Book Review – “Why Are Orangutans Orange?” by New Scientist

Posted by on November 23, 2011 in Book Review, Quick Note, Thoughts | 0 comments

On my recent trip to Sydney, I had a significant amount of time on my hands before my flight home after finishing the job I had to do there. I usually buy New Scientist mag on short interstate trips, but I had already devoured the current issue on the flight up the previous day, so following my yearning for interesting reading material, I went to the airport bookstore and picked up a copy of New Scientist’s book “Why Are Orangutans Orange”, a 2011 compilation-style book of questions posed by NS readers, some of which are posted in the back pages of each issue. The difference between these questions and questions posed in other magazines is that these are actually answered by the readers, rather than the editorial staff. What is most interesting about this scenario is that the readership of NS magazine are some very intelligent people, and sometimes are the people at the forefront of research in a particular area. This means that not all the answers are in sync with each other, and sometimes answers given can be refuted by another reader down the track.

So what does the book contain? Did I like it? Is it worth reading?

The contents of the book are varied, from questions about curious cloud and ice formations, to queries about the colouration of plants and animals, and to the chemical properties of foods one might find in their kitchen. For instance, did you know that red cabbage juice can act as a litmus paper-like divice for testing the PH of substances? Did you know that the “orang” in “orangutan” has nothing to do with their colour, but everything to do with language? No, neither did I, but this book proved to be a vertitable font of knowledge.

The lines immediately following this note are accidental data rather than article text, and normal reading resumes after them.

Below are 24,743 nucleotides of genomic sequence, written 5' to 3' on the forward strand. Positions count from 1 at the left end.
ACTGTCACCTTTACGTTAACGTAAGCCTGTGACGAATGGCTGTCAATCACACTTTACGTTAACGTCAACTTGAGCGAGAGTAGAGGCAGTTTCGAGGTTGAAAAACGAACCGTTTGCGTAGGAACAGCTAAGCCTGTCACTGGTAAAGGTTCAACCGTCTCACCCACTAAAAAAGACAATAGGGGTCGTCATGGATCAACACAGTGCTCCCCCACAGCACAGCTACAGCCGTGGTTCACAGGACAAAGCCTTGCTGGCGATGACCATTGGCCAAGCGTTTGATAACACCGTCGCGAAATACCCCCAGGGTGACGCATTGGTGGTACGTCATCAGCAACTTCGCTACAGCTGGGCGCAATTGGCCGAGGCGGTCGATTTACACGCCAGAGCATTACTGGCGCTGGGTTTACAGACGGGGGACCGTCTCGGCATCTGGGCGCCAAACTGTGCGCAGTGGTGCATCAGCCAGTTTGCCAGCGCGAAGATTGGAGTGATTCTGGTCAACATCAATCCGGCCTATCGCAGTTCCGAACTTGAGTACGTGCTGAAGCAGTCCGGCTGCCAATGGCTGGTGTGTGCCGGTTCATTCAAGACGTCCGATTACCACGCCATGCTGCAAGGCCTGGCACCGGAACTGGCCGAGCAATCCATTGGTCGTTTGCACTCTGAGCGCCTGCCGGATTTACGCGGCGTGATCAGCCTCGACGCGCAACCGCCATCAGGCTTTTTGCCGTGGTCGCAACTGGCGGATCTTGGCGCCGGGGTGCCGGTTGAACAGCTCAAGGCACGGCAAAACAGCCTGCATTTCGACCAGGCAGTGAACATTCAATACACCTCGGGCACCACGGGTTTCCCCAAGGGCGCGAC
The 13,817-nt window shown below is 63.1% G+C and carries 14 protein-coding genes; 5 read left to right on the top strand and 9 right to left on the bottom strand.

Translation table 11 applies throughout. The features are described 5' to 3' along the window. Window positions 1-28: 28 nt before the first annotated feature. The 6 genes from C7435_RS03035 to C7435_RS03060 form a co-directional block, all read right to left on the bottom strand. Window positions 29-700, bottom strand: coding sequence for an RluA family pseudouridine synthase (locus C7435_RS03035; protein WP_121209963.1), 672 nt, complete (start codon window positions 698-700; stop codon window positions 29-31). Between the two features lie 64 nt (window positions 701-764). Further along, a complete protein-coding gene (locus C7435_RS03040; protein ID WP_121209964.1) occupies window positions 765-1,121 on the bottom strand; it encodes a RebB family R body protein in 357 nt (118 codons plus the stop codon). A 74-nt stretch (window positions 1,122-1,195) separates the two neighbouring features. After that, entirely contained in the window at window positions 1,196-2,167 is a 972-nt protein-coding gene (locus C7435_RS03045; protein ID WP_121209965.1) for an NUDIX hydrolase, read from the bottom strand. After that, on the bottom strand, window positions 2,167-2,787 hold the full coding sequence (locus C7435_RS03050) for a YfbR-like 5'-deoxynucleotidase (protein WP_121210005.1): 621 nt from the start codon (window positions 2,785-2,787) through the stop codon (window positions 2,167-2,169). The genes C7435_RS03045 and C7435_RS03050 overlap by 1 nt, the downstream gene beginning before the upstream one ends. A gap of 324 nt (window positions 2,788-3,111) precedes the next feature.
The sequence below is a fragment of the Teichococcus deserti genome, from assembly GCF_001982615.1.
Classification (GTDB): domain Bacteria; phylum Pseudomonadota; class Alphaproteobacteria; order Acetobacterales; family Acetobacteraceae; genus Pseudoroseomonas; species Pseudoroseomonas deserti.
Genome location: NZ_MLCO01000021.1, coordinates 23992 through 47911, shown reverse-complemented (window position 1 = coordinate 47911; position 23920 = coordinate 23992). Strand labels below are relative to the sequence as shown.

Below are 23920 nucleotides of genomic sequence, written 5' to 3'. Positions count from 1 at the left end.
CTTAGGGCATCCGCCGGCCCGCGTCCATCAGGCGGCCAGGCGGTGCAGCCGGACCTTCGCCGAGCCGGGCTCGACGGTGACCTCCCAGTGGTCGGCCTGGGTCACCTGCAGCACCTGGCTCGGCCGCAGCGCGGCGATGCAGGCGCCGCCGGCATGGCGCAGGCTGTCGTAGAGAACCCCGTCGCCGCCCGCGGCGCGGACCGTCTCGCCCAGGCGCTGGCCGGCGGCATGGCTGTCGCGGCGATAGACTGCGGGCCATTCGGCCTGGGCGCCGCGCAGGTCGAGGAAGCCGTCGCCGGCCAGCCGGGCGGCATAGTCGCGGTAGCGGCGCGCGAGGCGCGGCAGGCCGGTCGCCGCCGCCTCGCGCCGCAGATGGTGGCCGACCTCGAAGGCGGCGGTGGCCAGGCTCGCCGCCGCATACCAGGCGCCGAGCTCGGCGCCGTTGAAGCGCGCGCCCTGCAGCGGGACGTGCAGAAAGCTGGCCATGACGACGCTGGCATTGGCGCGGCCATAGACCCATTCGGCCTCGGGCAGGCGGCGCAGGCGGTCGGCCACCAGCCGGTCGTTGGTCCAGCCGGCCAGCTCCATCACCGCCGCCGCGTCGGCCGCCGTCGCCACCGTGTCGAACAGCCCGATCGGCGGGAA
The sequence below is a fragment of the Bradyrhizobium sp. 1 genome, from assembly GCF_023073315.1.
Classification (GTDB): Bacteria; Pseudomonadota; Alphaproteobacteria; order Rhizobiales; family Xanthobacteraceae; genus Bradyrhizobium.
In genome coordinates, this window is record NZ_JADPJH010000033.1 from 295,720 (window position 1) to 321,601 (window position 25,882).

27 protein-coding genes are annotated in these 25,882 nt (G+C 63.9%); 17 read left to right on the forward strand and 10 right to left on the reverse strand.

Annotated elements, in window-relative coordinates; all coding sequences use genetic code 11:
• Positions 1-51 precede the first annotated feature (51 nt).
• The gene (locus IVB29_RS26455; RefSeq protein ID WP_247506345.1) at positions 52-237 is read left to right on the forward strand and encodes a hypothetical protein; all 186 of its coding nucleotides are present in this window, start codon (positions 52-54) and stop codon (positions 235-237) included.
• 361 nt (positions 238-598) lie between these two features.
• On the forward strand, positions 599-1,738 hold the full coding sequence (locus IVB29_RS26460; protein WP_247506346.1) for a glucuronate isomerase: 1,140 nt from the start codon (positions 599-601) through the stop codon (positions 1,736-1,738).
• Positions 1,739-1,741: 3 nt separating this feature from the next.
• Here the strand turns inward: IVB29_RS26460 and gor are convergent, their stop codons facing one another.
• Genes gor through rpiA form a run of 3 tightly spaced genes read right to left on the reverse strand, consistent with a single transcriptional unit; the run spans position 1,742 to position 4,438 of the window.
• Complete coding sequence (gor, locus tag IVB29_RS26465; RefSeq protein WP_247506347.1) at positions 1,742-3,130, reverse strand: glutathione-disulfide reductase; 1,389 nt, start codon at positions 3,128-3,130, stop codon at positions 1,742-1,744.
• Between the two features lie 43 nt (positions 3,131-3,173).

What I found most interesting about this book was the way it showed in practice the scientific method. When someone’s answer was in doubt, another would answer with a better solution, and not every question drew out a conclusive answer. The voices of the people answering the questions are, by and large, very intelligent and knowledgable. It certainly is heartening to see so many intelligent people out there in the world, and from so many different places.

One should not expect to pick up this book and feel enlightened after reading this book. One can however walk away with a greater knowledge of the world, and also a fair collection of tidbits of information, the type that I always find intriguing. A good solid light read.

The book is available for purchase at my bookstore.

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  1. [...] new book ‘Why Are Orangutans Orange?’ published by New-Scientist provides a fascinating insight. Not on the colour of orangutans, [...]

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